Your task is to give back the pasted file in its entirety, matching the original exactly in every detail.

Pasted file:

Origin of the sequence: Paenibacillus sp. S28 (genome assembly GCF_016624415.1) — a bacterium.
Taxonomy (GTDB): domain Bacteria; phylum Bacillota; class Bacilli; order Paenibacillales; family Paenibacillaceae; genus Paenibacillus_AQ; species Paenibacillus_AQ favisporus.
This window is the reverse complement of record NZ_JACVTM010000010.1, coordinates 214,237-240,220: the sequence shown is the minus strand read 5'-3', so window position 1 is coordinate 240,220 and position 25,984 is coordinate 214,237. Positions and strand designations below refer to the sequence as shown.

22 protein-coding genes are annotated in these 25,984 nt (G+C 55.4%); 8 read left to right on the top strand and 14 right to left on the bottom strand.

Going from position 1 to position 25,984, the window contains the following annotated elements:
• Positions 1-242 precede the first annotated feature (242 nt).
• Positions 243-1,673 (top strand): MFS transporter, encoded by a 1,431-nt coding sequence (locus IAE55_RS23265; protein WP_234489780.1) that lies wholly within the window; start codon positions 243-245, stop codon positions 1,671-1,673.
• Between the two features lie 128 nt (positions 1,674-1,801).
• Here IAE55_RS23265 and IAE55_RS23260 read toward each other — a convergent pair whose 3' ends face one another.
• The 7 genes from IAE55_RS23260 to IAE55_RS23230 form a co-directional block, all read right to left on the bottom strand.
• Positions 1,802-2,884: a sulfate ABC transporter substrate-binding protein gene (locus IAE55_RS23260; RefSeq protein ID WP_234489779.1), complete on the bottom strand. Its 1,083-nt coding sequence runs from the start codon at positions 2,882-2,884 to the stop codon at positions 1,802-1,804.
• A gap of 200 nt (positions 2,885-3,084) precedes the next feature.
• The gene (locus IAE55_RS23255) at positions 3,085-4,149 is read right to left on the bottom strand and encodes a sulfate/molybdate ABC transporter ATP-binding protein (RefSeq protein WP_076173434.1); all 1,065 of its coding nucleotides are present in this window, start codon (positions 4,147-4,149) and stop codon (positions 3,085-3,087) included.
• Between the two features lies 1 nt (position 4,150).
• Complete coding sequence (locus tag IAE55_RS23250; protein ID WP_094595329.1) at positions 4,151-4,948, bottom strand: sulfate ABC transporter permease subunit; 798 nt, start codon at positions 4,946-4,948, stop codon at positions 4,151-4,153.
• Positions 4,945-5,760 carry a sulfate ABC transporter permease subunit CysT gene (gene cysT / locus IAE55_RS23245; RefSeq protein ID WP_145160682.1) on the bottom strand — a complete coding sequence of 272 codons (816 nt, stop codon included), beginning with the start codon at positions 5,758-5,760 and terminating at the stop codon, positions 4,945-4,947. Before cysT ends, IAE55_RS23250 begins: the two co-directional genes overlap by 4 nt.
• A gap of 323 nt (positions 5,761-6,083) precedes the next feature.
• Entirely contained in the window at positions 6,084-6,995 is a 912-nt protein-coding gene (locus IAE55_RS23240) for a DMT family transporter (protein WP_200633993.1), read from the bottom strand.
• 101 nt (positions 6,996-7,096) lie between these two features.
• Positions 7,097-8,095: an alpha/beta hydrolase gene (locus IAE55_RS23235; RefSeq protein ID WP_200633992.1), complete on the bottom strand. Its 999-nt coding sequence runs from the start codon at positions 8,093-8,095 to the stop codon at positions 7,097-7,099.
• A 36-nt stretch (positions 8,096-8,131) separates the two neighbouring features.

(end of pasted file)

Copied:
Origin of the sequence: Paenibacillus sp. S28 (genome assembly GCF_016624415.1) — a bacterium.
Taxonomy (GTDB): domain Bacteria; phylum Bacillota; class Bacilli; order Paenibacillales; family Paenibacillaceae; genus Paenibacillus_AQ; species Paenibacillus_AQ favisporus.
This window is the reverse complement of record NZ_JACVTM010000010.1, coordinates 214,237-240,220: the sequence shown is the minus strand read 5'-3', so window position 1 is coordinate 240,220 and position 25,984 is coordinate 214,237. Positions and strand designations below refer to the sequence as shown.

22 protein-coding genes are annotated in these 25,984 nt (G+C 55.4%); 8 read left to right on the top strand and 14 right to left on the bottom strand.

Going from position 1 to position 25,984, the window contains the following annotated elements:
• Positions 1-242 precede the first annotated feature (242 nt).
• Positions 243-1,673 (top strand): MFS transporter, encoded by a 1,431-nt coding sequence (locus IAE55_RS23265; protein WP_234489780.1) that lies wholly within the window; start codon positions 243-245, stop codon positions 1,671-1,673.
• Between the two features lie 128 nt (positions 1,674-1,801).
• Here IAE55_RS23265 and IAE55_RS23260 read toward each other — a convergent pair whose 3' ends face one another.
• The 7 genes from IAE55_RS23260 to IAE55_RS23230 form a co-directional block, all read right to left on the bottom strand.
• Positions 1,802-2,884: a sulfate ABC transporter substrate-binding protein gene (locus IAE55_RS23260; RefSeq protein ID WP_234489779.1), complete on the bottom strand. Its 1,083-nt coding sequence runs from the start codon at positions 2,882-2,884 to the stop codon at positions 1,802-1,804.
• A gap of 200 nt (positions 2,885-3,084) precedes the next feature.
• The gene (locus IAE55_RS23255) at positions 3,085-4,149 is read right to left on the bottom strand and encodes a sulfate/molybdate ABC transporter ATP-binding protein (RefSeq protein WP_076173434.1); all 1,065 of its coding nucleotides are present in this window, start codon (positions 4,147-4,149) and stop codon (positions 3,085-3,087) included.
• Between the two features lies 1 nt (position 4,150).
• Complete coding sequence (locus tag IAE55_RS23250; protein ID WP_094595329.1) at positions 4,151-4,948, bottom strand: sulfate ABC transporter permease subunit; 798 nt, start codon at positions 4,946-4,948, stop codon at positions 4,151-4,153.
• Positions 4,945-5,760 carry a sulfate ABC transporter permease subunit CysT gene (gene cysT / locus IAE55_RS23245; RefSeq protein ID WP_145160682.1) on the bottom strand — a complete coding sequence of 272 codons (816 nt, stop codon included), beginning with the start codon at positions 5,758-5,760 and terminating at the stop codon, positions 4,945-4,947. Before cysT ends, IAE55_RS23250 begins: the two co-directional genes overlap by 4 nt.
• A gap of 323 nt (positions 5,761-6,083) precedes the next feature.
• Entirely contained in the window at positions 6,084-6,995 is a 912-nt protein-coding gene (locus IAE55_RS23240) for a DMT family transporter (protein WP_200633993.1), read from the bottom strand.
• 101 nt (positions 6,996-7,096) lie between these two features.
• Positions 7,097-8,095: an alpha/beta hydrolase gene (locus IAE55_RS23235; RefSeq protein ID WP_200633992.1), complete on the bottom strand. Its 999-nt coding sequence runs from the start codon at positions 8,093-8,095 to the stop codon at positions 7,097-7,099.
• A 36-nt stretch (positions 8,096-8,131) separates the two neighbouring features.